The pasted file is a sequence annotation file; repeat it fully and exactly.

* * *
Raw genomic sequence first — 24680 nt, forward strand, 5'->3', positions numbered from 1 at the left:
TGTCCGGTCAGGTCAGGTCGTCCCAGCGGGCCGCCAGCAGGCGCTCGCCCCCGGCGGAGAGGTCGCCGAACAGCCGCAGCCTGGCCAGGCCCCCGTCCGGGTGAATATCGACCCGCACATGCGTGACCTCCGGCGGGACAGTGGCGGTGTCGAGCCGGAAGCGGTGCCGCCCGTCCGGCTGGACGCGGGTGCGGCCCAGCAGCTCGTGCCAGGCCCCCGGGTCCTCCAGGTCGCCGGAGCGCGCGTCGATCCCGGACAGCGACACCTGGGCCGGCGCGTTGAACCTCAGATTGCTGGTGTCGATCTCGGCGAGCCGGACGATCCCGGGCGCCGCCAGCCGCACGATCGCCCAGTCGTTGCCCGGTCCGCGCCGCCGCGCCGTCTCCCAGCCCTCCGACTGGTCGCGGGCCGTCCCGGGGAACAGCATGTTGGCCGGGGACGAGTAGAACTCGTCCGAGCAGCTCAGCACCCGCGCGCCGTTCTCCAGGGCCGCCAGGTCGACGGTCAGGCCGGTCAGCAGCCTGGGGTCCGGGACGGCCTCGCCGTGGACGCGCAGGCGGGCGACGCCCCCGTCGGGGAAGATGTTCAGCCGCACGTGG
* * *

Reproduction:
Raw genomic sequence first — 24680 nt, forward strand, 5'->3', positions numbered from 1 at the left:
TGTCCGGTCAGGTCAGGTCGTCCCAGCGGGCCGCCAGCAGGCGCTCGCCCCCGGCGGAGAGGTCGCCGAACAGCCGCAGCCTGGCCAGGCCCCCGTCCGGGTGAATATCGACCCGCACATGCGTGACCTCCGGCGGGACAGTGGCGGTGTCGAGCCGGAAGCGGTGCCGCCCGTCCGGCTGGACGCGGGTGCGGCCCAGCAGCTCGTGCCAGGCCCCCGGGTCCTCCAGGTCGCCGGAGCGCGCGTCGATCCCGGACAGCGACACCTGGGCCGGCGCGTTGAACCTCAGATTGCTGGTGTCGATCTCGGCGAGCCGGACGATCCCGGGCGCCGCCAGCCGCACGATCGCCCAGTCGTTGCCCGGTCCGCGCCGCCGCGCCGTCTCCCAGCCCTCCGACTGGTCGCGGGCCGTCCCGGGGAACAGCATGTTGGCCGGGGACGAGTAGAACTCGTCCGAGCAGCTCAGCACCCGCGCGCCGTTCTCCAGGGCCGCCAGGTCGACGGTCAGGCCGGTCAGCAGCCTGGGGTCCGGGACGGCCTCGCCGTGGACGCGCAGGCGGGCGACGCCCCCGTCGGGGAAGATGTTCAGCCGCACGTGG